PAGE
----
In April 2010, three ConAgra Foods Inc. workers in Chester, Ill., were injured by an explosion in a clogged grain bin they were attempting to clean. Last June, Clifford Law Offices won $112 million of a $179.7 million verdict for two of those plaintiffs from a federal jury in East St. Louis, Ill.

Robert Clifford, founder of the 20-attorney Chicago boutique, started his career with local personal injury legend Philip Corboy. He described the award, which included $67.6 million punitive damages, as "fitting into our top-tier" awards. But he added: "I grew up believing in a full-service model. As big as we are, we’re not above handling my mother’s hairdresser’s case."

In the ConAgra case, Clifford argued that company officials knew about but never conveyed the danger that grain dust particles might combust or supplied the workers with the proper precautions to do the job. Partners Kevin Durkin and Colin Dunn were on the trial team.

During 2012, the firm reported more than 20 verdicts or settlements of more than $1 million, including at least five worth more than $5 million. The firm, founded in 1984, handles personal injury, medical malpractice, hospital negligence and aviation litigation involving both private and commercial aircraft. Among its more notable cases, Clifford Law Offices helped secure a $1.2 billion subrogation settlement in 2009 for a group of insurance companies that paid out more than $4.6 billion for the destroyed World Trade Center.Clifford emphasizes his South Side Chicago roots and Democratic Party leanings, offering this assessment of tort reformers: "Even the most right-wing Republicans get in plane and car crashes." John Schultz of Franke Schultz & Mullen’s St. Louis office, represented a co-defendant in the ConAgra case. "Bob is a powerful presence in the courtroom, but he is not intimidating — and I mean that as a compliment," he said of Clifford. "What makes Bob different from other top-flight trial lawyers is that he is humble, and he uses that to his advantage in connecting with everyone in the courtroom — most importantly the jurors."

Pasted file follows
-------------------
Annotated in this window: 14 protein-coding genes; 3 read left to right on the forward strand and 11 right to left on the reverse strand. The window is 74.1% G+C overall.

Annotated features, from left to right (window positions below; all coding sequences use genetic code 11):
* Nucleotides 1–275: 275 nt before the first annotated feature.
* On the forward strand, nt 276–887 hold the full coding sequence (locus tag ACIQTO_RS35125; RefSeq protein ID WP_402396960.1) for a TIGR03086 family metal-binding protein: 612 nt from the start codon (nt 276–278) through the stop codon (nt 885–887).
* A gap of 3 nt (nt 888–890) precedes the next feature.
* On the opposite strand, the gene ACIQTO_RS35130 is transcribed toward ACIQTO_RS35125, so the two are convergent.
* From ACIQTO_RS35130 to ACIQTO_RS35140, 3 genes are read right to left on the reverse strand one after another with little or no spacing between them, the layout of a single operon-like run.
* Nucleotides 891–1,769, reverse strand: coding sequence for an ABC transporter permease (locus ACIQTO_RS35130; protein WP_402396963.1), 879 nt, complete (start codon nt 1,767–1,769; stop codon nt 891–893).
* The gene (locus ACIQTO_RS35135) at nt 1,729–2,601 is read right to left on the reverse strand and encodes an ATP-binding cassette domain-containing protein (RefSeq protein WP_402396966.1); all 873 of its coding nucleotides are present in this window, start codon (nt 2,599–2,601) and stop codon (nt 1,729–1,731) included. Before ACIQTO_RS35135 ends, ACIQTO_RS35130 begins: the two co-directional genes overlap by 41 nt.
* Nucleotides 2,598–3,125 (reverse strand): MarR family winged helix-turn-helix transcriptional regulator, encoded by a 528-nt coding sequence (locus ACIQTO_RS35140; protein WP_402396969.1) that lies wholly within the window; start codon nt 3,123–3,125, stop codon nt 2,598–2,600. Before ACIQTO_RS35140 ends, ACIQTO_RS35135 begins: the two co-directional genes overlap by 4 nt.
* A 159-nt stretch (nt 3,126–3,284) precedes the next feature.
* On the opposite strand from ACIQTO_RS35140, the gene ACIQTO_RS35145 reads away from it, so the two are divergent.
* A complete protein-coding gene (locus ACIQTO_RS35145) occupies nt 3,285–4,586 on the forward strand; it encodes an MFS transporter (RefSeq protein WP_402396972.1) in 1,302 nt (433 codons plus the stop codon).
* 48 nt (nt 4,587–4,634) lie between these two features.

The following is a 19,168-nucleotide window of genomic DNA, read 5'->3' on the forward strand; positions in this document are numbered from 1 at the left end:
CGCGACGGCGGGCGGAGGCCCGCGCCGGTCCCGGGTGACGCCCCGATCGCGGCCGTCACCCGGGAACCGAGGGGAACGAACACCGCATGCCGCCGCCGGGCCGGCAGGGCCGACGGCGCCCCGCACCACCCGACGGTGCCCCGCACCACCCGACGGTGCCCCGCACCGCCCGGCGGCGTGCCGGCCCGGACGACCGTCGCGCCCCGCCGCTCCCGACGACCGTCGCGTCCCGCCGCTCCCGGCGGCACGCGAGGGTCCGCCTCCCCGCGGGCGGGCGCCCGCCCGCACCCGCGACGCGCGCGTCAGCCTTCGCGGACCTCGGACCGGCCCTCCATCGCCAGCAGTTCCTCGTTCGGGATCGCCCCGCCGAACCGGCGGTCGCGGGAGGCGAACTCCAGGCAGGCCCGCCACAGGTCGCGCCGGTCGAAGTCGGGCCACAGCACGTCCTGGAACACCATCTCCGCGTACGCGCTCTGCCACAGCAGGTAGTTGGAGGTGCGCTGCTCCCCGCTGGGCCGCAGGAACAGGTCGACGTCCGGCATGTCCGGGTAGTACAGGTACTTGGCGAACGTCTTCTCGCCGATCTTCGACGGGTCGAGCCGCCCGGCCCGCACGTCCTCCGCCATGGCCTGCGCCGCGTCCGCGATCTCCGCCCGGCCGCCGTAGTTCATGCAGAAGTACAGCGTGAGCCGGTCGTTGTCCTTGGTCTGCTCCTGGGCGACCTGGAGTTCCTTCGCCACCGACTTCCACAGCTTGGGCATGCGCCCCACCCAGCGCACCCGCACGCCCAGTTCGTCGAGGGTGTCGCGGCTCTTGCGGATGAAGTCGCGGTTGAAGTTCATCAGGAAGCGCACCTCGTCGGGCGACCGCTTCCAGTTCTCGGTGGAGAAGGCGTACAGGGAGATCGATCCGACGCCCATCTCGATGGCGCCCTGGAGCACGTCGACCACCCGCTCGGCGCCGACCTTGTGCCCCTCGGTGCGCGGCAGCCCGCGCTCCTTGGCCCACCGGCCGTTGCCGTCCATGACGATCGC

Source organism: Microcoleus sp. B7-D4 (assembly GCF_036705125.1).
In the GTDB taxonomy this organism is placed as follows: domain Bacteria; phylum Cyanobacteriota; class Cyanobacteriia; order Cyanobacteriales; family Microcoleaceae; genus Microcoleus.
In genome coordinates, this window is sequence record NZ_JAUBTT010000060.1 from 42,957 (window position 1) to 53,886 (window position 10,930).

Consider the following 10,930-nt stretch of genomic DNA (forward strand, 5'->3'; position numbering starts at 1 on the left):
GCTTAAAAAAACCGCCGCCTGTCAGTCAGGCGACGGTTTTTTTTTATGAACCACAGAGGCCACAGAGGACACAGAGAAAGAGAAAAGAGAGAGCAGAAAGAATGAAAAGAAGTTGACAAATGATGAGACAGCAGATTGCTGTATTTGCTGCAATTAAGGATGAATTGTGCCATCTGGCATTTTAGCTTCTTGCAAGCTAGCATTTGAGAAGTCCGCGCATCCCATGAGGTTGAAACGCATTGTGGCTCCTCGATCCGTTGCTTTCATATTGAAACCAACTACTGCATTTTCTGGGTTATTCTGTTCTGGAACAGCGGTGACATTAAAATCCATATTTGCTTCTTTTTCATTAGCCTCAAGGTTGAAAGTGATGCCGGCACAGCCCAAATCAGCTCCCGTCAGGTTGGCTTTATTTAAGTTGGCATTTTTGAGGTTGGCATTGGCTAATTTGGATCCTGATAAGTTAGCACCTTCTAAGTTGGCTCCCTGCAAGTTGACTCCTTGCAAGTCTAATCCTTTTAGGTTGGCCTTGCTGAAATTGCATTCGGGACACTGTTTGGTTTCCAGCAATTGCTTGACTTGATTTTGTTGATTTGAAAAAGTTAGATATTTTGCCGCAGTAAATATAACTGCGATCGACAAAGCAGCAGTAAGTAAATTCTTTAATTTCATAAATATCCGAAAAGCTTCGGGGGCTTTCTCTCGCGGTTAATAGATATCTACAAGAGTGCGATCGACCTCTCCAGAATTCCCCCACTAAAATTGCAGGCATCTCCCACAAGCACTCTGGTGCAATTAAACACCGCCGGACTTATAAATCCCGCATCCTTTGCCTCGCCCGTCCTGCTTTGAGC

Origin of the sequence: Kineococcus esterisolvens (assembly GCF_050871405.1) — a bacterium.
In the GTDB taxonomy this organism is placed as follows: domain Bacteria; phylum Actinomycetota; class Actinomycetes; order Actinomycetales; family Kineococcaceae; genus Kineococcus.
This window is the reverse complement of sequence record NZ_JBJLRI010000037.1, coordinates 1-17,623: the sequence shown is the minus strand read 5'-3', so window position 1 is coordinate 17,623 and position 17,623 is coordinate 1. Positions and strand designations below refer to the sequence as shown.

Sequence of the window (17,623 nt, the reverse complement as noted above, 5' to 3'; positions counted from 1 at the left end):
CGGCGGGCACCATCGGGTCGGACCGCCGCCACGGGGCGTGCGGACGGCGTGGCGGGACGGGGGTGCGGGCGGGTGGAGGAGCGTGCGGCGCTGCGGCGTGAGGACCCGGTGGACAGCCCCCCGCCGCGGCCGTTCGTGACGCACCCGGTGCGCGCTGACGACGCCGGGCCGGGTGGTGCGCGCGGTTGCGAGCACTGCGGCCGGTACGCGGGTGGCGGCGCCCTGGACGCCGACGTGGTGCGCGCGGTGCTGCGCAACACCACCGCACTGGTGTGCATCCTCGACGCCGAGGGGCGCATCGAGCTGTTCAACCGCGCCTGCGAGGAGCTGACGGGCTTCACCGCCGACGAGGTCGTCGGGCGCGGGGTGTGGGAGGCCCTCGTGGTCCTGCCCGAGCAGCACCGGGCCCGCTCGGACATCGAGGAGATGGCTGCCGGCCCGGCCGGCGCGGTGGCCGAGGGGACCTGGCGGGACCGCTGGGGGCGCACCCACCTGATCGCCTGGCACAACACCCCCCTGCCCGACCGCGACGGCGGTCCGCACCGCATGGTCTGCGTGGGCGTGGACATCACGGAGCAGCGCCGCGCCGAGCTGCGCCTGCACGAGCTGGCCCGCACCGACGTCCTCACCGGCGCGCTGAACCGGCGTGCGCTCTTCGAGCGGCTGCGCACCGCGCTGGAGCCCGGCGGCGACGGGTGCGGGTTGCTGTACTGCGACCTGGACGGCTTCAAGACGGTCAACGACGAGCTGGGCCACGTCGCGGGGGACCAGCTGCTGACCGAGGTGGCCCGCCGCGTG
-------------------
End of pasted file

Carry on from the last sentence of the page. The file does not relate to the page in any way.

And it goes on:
He continued: While the jury was deliberating, I told Bob, ‘I admire you as a wonderfully talented and committed trial lawyer, but what I respect about you most is how you treat all the nonlawyers in the case — from your runners to the court personnel. You always take time to show interest in them and make them feel important and part of the team.’ And it’s genuine."

There’s no such thing as too much preparation, but there certainly can be too little. So beware, for both will reveal themselves to the seasoned opponent and trial judge.
Great lawyers persuade with facts, not just boisterous rhetoric. It may seem like a trite cliché, yet the best lawyers in America are skillful and determined in their preparation for all aspects of litigation.
Never make promises that you cannot keep. It is "game, set, match" if you promise a client or the court or an opponent or indeed the jury something that you fail to deliver. Credibility once lost is gone forever.
Apologies work, whiny excuses don’t. If you make a mistake, be honest enough to admit it.
— Robert Clifford, Clifford Law Offices